do more to stop violence against civilians in the West Bank and hold them accountable.

The Israel's finance minister, a settler himself, also weighing in. He says that this is -- he also agrees that this is basically unnecessary and he's

also vowing to continue to fearlessly strengthen and develop Jewish settlements in all areas of the land of Israel, as he sees it. And he also

says that if the price of that is that he is sanctioned next by the U.S. government then so be it -- Max.

FOSTER: What's the latest situation about Khan Younis or around Khan Younis?

DIAMOND: Well, there is still very much ongoing fighting in Khan Younis. The Israeli military has been engaged in a major offensive there over the

last week plus now and we know of course that this is occurring in an area where there are thousands of displaced Palestinians who have been

sheltering at some of these hospitals as well as the Palestine Red Crescent Society. Just yesterday, the Israeli military once again entered the

headquarters of the Palestine Red Crescent Society, a very precarious situation for all of those who are living there -- Max.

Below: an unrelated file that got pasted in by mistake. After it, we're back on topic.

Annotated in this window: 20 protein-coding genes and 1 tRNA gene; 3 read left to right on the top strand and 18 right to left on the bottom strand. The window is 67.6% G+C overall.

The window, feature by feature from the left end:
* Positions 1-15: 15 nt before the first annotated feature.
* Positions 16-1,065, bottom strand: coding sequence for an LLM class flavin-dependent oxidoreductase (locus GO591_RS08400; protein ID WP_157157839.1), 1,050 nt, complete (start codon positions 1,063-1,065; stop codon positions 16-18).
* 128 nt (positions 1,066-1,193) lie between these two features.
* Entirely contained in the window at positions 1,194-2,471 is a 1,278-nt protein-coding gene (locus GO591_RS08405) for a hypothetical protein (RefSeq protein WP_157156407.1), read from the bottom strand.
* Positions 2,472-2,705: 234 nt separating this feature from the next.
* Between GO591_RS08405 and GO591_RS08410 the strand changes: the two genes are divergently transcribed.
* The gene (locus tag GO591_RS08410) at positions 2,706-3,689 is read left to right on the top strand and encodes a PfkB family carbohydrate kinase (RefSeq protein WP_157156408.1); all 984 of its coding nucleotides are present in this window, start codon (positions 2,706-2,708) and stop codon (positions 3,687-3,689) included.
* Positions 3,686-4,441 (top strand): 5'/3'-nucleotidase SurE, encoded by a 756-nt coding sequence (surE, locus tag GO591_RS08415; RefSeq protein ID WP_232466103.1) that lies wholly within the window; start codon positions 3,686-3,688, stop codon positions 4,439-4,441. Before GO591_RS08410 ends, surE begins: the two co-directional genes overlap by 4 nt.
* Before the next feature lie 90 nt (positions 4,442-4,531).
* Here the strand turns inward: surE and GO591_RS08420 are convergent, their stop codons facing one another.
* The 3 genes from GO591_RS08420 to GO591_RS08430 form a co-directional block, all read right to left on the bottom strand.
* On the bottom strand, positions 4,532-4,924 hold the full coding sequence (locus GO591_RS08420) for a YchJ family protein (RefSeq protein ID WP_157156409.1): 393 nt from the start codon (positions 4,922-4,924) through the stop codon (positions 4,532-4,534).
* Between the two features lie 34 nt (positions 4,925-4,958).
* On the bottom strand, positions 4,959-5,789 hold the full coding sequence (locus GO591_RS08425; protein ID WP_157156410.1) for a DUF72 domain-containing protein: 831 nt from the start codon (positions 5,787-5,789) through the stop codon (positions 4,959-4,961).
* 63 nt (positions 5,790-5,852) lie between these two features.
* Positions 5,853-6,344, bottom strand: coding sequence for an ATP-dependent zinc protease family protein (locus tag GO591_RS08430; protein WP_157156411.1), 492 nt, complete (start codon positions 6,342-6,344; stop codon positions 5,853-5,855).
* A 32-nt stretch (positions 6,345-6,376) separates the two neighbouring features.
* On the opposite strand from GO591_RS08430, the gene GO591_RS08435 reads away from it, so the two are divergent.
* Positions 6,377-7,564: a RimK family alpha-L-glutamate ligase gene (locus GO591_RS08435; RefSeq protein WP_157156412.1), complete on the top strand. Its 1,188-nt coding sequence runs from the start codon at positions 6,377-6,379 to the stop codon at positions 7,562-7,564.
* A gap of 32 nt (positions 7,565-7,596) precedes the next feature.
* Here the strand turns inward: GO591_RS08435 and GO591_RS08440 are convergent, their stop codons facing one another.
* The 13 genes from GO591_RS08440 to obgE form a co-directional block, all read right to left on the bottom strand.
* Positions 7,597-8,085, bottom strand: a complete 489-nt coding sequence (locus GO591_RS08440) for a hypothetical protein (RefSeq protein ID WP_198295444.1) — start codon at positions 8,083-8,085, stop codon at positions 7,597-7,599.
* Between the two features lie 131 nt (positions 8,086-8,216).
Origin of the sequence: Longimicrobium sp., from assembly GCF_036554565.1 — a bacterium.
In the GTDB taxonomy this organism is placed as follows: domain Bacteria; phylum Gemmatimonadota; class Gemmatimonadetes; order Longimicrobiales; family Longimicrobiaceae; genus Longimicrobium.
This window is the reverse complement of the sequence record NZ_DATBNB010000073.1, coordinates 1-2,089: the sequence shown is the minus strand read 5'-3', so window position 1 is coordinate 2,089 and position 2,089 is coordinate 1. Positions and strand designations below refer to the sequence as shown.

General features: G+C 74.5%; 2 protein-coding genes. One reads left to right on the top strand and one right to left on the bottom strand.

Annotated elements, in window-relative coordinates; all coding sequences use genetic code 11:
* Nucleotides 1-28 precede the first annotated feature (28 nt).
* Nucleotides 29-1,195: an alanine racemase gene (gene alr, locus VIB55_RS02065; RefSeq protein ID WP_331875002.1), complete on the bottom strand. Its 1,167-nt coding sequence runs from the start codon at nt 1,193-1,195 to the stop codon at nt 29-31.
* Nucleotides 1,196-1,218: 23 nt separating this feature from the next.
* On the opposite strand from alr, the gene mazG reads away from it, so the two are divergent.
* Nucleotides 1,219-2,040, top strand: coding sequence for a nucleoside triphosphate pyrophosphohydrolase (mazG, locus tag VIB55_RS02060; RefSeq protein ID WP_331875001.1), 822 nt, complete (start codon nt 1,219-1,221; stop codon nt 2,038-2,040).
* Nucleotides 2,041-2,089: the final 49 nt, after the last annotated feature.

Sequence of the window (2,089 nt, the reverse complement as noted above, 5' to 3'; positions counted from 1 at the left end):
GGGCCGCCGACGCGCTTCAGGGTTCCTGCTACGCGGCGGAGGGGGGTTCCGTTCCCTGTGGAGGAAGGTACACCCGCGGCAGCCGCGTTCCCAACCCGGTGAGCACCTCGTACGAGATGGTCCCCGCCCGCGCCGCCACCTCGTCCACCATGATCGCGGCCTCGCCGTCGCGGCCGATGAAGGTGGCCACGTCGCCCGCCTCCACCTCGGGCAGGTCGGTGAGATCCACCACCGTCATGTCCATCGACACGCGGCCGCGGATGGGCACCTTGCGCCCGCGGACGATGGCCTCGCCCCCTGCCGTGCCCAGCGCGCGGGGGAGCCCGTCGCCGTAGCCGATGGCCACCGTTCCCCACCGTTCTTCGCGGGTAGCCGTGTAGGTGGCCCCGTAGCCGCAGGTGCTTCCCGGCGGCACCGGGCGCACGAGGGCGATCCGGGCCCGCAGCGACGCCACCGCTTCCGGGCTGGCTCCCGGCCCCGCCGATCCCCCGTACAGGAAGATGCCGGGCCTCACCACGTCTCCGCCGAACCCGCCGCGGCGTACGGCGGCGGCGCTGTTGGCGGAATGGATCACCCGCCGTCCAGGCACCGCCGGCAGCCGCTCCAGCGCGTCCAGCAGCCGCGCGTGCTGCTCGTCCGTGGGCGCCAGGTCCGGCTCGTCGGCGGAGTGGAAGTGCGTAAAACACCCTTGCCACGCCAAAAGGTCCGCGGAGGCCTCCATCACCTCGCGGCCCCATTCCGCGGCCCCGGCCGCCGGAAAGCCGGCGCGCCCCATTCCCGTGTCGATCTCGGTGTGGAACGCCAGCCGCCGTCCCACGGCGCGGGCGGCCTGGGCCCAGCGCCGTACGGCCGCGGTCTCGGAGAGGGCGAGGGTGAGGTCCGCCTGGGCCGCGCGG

FOSTER: Yes. OK. Jeremy, thank you so much.

Now the United Nations deems Israeli settlements in the West Bank illegal under international law. To better understand the status, the risks

associated with them, and how the world reacts to them as well just sign up for our "Meanwhile in the Middle East" newsletter. It drops three times a

week. To read it scan the QR code on the bottom of your screen right now.

Now to our developing story in the U.S. state of Michigan. The mother of convicted school shooter, Ethan Crumbley, is back in the stand. He killed

four classmates in 2021. His mother Jennifer Crumbley and her husband are both charged with involuntary manslaughter. Prosecutors have just begun

their cross-examination.

Jean Casarez is following this for us in New York.

I mean, yesterday was pretty rough, but today is going to be even tougher.

JEAN CASAREZ, CNN CORRESPONDENT: Oh, it's going to be very, very tough. Prosecution began that cross-examination by saying, all right, you just

took an oath. Do you really understand what that means? And she said I do, I do. And so he's talking to her now. And remember the whole point of the

prosecution's case is gross negligence, that Jennifer Crumbley exhibited gross negligence to her son.

Such gross negligence that she, Jennifer Crumbley, actually caused the death of the four students at Oxford High School that were killed that day